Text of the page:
The artist as an expert on multiple disasters: Birgit Brenner is the winner of Wolfsburg’s art award "Junge Stadt sieht junge Kunst".
Installation by Birgit Brenner: "Promises and other Lies" in the Stadtische Galerie Wolfsburg Photo: Bettina Maria Brosowsky
In January, the hand of the Doomsday Clock was readjusted from two minutes to just 100 seconds to twelve. Since 1947, this symbolic clock of the Bulletin of the Atomic Scientists has indicated how great the current risk of a global catastrophe is estimated to be.
For this purpose, a scientific council evaluates the worldwide threat scenarios: in the beginning by nuclear armament, more recently also by climate change and information warfare. However, the clock still hides the corona pandemic, perhaps at present the hand would have to be moved a few seconds closer to the end of time.
For Birgit Brenner, the nominee for the Wolfsburg Art Award "Young City Sees Young Art" at the end of 2019, this fact was the reason to conceive a new work, which can now be seen in Wolfsburg Castle in her exhibition as award winner.
One hundred seconds until the end of the world
In her film work "Hundred Seconds to Midnight", created in stop-motion technique on the basis of drawn pictures, she lets her protagonists of both sexes, different ages and social backgrounds act as isolated dancers. A simple red line, starting from the cheekbones and elbows, holds the soloists together like puppets controlled by others.
Between the stroboscopic sequences of images, which do not aim for visual continuity as in classical animated film, but deliberately for a fractal rhythm, flashes of flames, a speeding car, or a hunter targeting a deer. These at least ambivalent, if not threatening, events of the barely four-minute video are accompanied by a disturbing sound as well as a second film work, "Shifting Baselines," produced especially for the Wolfsburg exhibition.
For this, Brenner drew images from art history or our collective memory, including the controversial photo motif of the man desperately throwing himself out of the window from a height of 400 meters when the World Trade Center became a burning trap after the terrorist attacks on September 11, 2001.
In September 2001 as a scholarship holder in New York
Birgit Brenner, born in Ulm in 1964, studied graphic design at the Darmstadt University of Applied Sciences in Berlin and graduated there in 1996 as a master student of Rebecca Horn. Exactly at the time of September 2001, she began her studio fellowship at MoMA PS 1 in New York, thus witnessing the local trauma caused by the terrorist act.
Brenner tries to invent small, personalized stories for problematic situations of world events or universal fears of human existence
From September 2019 until June of this year, she was a fellow at Villa Massimo in Rome. So here in the spring she experienced the prescribed isolation after the violent Corona outbreak in Italy.
Brenner thus seems to be an expert on multiple catastrophes. But as an artist, of course, she knows how to maintain professional distance and process events rather than merely illustrate them. Thus she vehemently refuses to reduce her work to the biographical. Nevertheless, she tries to invent small, personalized stories for problematic situations of world events or universal fears of human existence.
The collection of "beautiful sentences
Her narrative method includes not only static or animated drawings, collages, assemblages, and large installations, but also words and short texts. She literally collects these. She maintains a file called "Beautiful Sentences" in which she notes down everything she comes across in everyday life, but also in literature or during systematic research. This intuitively compiled fund, similar to the classic sketchbook of a painter, often already touches on themes, as she notes when she later refers back to it.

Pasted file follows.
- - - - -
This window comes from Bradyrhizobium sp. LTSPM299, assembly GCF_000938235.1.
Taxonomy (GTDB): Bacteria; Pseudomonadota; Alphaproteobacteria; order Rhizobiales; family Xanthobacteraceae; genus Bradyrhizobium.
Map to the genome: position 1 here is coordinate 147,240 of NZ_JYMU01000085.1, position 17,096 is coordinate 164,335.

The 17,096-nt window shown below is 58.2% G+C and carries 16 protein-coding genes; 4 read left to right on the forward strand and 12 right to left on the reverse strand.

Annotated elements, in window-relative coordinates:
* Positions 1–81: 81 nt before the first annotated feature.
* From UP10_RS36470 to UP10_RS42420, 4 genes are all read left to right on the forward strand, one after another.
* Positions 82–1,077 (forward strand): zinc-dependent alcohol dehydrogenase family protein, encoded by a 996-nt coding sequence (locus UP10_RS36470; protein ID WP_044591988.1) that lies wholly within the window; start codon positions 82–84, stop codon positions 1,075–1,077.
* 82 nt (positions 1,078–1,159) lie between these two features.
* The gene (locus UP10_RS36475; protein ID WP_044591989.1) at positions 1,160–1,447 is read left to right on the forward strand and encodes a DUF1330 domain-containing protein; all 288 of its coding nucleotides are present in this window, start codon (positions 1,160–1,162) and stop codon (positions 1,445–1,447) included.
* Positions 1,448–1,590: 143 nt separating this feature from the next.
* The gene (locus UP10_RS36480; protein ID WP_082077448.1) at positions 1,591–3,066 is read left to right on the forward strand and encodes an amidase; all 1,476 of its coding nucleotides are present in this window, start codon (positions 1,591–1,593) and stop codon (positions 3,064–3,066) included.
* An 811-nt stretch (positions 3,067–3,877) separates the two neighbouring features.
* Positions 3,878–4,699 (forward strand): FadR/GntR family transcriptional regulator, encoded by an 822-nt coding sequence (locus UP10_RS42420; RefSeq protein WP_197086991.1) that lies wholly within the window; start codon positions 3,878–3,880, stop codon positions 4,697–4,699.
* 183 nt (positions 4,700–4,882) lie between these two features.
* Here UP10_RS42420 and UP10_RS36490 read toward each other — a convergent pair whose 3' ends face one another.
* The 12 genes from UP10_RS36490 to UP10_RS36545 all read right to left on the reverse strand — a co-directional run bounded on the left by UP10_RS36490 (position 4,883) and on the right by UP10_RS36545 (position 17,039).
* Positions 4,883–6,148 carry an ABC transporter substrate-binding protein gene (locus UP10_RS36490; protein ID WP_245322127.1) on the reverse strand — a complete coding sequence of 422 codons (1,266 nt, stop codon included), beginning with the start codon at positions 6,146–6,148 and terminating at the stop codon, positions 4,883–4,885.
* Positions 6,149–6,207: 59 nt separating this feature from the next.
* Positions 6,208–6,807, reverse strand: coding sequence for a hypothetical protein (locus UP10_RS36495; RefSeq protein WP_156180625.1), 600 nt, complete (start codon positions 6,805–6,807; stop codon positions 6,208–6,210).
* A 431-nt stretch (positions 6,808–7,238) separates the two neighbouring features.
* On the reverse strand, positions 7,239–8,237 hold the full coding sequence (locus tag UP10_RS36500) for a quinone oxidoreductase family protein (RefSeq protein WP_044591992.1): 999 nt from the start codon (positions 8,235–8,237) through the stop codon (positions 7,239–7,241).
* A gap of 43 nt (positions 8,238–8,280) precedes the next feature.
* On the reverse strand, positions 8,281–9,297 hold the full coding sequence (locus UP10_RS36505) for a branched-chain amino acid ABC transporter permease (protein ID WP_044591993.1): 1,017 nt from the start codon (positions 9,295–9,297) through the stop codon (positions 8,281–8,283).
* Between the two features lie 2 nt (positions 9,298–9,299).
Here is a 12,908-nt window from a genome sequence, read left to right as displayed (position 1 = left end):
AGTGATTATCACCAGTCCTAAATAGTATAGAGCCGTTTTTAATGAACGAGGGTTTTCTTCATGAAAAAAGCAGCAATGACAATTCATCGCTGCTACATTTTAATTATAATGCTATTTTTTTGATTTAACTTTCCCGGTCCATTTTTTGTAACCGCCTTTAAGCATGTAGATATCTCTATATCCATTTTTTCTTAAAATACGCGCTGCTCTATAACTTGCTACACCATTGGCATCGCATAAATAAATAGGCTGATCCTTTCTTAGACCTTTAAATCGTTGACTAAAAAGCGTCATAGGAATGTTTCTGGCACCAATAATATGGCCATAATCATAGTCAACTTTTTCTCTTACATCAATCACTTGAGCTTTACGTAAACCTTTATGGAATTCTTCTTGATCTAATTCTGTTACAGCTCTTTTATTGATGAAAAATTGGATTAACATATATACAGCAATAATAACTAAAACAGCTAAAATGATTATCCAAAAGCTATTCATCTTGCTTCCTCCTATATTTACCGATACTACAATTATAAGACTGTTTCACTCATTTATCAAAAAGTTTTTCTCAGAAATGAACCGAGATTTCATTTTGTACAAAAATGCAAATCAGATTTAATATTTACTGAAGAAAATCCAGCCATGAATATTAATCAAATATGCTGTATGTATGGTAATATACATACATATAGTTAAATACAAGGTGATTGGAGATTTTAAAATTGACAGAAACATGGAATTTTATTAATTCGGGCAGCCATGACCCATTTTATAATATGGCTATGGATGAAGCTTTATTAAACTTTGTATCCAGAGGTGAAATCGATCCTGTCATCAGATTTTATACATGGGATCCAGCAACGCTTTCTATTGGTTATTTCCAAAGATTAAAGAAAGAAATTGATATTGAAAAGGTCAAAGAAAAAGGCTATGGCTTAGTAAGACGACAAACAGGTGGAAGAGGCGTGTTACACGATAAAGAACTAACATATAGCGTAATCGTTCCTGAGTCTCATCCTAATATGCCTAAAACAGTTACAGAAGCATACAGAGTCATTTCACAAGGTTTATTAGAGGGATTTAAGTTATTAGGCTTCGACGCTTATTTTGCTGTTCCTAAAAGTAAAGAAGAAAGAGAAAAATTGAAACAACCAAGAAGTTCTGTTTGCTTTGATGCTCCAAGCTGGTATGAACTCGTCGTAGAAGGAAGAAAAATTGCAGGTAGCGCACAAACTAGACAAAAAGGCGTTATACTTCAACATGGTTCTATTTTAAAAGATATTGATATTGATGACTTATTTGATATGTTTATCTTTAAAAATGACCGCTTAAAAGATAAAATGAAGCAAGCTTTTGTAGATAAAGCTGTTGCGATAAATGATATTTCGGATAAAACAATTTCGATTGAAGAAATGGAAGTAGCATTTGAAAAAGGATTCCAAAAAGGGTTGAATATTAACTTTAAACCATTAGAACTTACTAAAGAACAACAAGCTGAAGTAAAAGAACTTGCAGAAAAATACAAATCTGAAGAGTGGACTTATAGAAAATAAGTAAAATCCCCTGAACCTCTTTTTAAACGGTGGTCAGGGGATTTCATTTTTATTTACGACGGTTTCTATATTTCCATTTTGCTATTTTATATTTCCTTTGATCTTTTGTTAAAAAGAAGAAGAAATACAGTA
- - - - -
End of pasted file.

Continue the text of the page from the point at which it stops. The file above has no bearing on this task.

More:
Stadtische Galerie Wolfsburg: Currently closed, otherwise until April 25. Elaborately designed artist’s book (Verlag fur moderne Kunst) 39 euros.
In Wolfsburg, Birgit Brenner can demonstrate all her skills in three large halls. For this, she has devised a staging that, with the two short film works, creates a hectic, almost agonizing restlessness in the first room. The second room is traversed by her new, twelve and a half meter long installation "Promises and other Lies". In it, visual motifs from the films can be found again, a shot deer, falling human bodies, a martial car, jags and flames.
Motivically a "Last Judgment," the supporting themes and stabilizing constructions are made of black steel, but the overall structure, which weighs a ton, comes across with the fleeting lightness of her drawings. Brenner seems to be able to confront even threatening aspects of our civilization with the laconic casualness of a "Never Mind" – never mind, never mind – as can be read in reverse, or viewed from the back.
The human search for happiness
In the third room is the 35-minute film "Sun. Summer. Sicherheit" can be seen, again created as stop-motion from a plethora of drawings that Brenner himself does not even know how to quantify. In three episodes, it tells of the human search for happiness and fulfillment – always doomed to failure.
A sign "Not in the picture: Future" leans in the projection. It comes from Brenner’s first exhibition in Wolfsburg, in 2006 at the Verein fur junge Kunst. When the art prize that has now been awarded again speaks of "young art," this is only partly true. Birgit Brenner can point to three decades of art practice and has been a professor in Stuttgart since 2007. The prize, which has been awarded since 1959, has long been a mid-career tribute. Brenner sees it as confirmation that he is "allowed to continue.